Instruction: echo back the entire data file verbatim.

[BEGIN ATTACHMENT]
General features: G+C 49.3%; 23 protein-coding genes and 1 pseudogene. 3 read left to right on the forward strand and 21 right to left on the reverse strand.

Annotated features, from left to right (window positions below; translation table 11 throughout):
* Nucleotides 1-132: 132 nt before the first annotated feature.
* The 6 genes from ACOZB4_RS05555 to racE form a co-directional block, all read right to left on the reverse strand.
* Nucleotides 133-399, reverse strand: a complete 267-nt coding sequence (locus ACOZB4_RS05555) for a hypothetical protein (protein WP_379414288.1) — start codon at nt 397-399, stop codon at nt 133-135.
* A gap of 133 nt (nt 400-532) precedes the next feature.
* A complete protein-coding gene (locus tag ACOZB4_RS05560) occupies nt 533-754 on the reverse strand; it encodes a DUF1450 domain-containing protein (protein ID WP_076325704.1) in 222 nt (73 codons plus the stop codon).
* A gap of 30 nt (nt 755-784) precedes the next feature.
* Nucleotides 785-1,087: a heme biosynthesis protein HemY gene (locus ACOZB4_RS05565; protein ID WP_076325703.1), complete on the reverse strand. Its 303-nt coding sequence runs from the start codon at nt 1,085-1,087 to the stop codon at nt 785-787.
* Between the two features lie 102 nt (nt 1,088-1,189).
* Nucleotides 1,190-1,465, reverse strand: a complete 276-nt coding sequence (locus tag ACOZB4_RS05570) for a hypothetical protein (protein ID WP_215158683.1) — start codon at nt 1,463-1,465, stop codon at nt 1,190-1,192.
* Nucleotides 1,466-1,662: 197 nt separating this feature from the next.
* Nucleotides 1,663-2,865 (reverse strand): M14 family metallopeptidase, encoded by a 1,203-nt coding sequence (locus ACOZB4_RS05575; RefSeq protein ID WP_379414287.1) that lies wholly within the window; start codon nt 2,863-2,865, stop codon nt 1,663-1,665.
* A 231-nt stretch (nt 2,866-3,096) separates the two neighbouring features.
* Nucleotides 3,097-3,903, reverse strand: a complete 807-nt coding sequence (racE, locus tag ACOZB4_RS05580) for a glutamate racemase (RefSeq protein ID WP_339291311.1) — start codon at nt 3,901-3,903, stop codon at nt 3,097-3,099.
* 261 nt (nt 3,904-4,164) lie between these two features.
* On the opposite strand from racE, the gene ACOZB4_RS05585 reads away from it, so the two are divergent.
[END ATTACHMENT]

General features: G+C 49.3%; 23 protein-coding genes and 1 pseudogene. 3 read left to right on the forward strand and 21 right to left on the reverse strand.

Annotated features, from left to right (window positions below; translation table 11 throughout):
* Nucleotides 1-132: 132 nt before the first annotated feature.
* The 6 genes from ACOZB4_RS05555 to racE form a co-directional block, all read right to left on the reverse strand.
* Nucleotides 133-399, reverse strand: a complete 267-nt coding sequence (locus ACOZB4_RS05555) for a hypothetical protein (protein WP_379414288.1) — start codon at nt 397-399, stop codon at nt 133-135.
* A gap of 133 nt (nt 400-532) precedes the next feature.
* A complete protein-coding gene (locus tag ACOZB4_RS05560) occupies nt 533-754 on the reverse strand; it encodes a DUF1450 domain-containing protein (protein ID WP_076325704.1) in 222 nt (73 codons plus the stop codon).
* A gap of 30 nt (nt 755-784) precedes the next feature.
* Nucleotides 785-1,087: a heme biosynthesis protein HemY gene (locus ACOZB4_RS05565; protein ID WP_076325703.1), complete on the reverse strand. Its 303-nt coding sequence runs from the start codon at nt 1,085-1,087 to the stop codon at nt 785-787.
* Between the two features lie 102 nt (nt 1,088-1,189).
* Nucleotides 1,190-1,465, reverse strand: a complete 276-nt coding sequence (locus tag ACOZB4_RS05570) for a hypothetical protein (protein ID WP_215158683.1) — start codon at nt 1,463-1,465, stop codon at nt 1,190-1,192.
* Nucleotides 1,466-1,662: 197 nt separating this feature from the next.
* Nucleotides 1,663-2,865 (reverse strand): M14 family metallopeptidase, encoded by a 1,203-nt coding sequence (locus ACOZB4_RS05575; RefSeq protein ID WP_379414287.1) that lies wholly within the window; start codon nt 2,863-2,865, stop codon nt 1,663-1,665.
* A 231-nt stretch (nt 2,866-3,096) separates the two neighbouring features.
* Nucleotides 3,097-3,903, reverse strand: a complete 807-nt coding sequence (racE, locus tag ACOZB4_RS05580) for a glutamate racemase (RefSeq protein ID WP_339291311.1) — start codon at nt 3,901-3,903, stop codon at nt 3,097-3,099.
* 261 nt (nt 3,904-4,164) lie between these two features.
* On the opposite strand from racE, the gene ACOZB4_RS05585 reads away from it, so the two are divergent.